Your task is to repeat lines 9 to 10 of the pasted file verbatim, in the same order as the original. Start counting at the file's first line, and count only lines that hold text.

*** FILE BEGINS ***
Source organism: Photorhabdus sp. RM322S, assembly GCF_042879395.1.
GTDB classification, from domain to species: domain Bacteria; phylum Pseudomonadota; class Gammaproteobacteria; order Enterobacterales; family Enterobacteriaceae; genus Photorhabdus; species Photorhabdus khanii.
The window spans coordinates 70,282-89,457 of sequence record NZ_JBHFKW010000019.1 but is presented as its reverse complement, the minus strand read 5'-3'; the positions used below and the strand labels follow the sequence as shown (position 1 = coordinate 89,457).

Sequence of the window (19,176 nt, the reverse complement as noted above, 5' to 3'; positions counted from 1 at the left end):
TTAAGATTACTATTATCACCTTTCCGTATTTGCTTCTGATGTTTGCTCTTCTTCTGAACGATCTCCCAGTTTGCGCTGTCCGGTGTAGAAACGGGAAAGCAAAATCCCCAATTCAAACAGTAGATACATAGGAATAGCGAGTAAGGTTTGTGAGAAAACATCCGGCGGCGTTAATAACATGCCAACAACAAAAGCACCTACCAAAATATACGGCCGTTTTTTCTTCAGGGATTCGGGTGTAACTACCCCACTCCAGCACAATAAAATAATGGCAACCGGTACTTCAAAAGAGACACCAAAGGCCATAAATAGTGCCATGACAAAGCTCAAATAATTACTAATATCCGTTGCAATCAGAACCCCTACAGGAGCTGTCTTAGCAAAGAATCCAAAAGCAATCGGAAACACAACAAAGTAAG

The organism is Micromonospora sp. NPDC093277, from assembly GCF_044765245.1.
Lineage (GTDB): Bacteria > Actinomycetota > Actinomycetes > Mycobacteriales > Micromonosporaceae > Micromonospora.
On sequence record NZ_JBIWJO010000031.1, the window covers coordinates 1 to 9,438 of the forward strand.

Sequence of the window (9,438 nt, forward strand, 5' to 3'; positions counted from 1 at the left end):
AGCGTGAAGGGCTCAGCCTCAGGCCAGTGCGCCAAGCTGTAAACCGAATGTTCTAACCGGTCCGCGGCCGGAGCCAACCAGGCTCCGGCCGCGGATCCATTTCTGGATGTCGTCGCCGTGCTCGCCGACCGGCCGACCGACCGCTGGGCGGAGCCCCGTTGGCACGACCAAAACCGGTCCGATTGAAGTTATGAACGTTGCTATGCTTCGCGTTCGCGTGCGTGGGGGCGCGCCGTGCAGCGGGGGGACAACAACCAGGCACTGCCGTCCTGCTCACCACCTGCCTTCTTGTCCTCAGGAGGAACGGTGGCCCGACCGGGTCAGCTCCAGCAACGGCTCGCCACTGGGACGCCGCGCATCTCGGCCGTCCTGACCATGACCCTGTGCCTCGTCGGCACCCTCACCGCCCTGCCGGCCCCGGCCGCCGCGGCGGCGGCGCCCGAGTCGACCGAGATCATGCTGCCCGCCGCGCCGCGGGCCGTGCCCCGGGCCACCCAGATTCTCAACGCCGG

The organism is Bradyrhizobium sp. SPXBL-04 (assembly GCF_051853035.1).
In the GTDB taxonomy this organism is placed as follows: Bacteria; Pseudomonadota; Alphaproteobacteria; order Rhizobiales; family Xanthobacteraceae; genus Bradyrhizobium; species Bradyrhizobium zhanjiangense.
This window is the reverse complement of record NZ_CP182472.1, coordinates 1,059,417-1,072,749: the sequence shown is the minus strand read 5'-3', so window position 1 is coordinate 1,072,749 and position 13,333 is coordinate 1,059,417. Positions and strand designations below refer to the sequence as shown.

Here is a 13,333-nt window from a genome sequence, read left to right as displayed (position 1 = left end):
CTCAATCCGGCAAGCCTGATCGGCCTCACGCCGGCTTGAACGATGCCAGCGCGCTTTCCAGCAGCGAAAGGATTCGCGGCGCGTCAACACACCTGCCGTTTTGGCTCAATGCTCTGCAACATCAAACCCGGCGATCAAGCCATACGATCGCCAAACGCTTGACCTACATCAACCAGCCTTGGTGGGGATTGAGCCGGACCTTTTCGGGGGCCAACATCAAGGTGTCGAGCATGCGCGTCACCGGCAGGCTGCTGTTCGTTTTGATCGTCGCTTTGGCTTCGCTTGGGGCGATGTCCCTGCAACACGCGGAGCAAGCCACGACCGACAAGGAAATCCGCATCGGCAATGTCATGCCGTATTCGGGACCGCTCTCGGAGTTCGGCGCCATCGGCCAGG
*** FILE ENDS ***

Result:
Sequence of the window (9,438 nt, forward strand, 5' to 3'; positions counted from 1 at the left end):
AGCGTGAAGGGCTCAGCCTCAGGCCAGTGCGCCAAGCTGTAAACCGAATGTTCTAACCGGTCCGCGGCCGGAGCCAACCAGGCTCCGGCCGCGGATCCATTTCTGGATGTCGTCGCCGTGCTCGCCGACCGGCCGACCGACCGCTGGGCGGAGCCCCGTTGGCACGACCAAAACCGGTCCGATTGAAGTTATGAACGTTGCTATGCTTCGCGTTCGCGTGCGTGGGGGCGCGCCGTGCAGCGGGGGGACAACAACCAGGCACTGCCGTCCTGCTCACCACCTGCCTTCTTGTCCTCAGGAGGAACGGTGGCCCGACCGGGTCAGCTCCAGCAACGGCTCGCCACTGGGACGCCGCGCATCTCGGCCGTCCTGACCATGACCCTGTGCCTCGTCGGCACCCTCACCGCCCTGCCGGCCCCGGCCGCCGCGGCGGCGGCGCCCGAGTCGACCGAGATCATGCTGCCCGCCGCGCCGCGGGCCGTGCCCCGGGCCACCCAGATTCTCAACGCCGG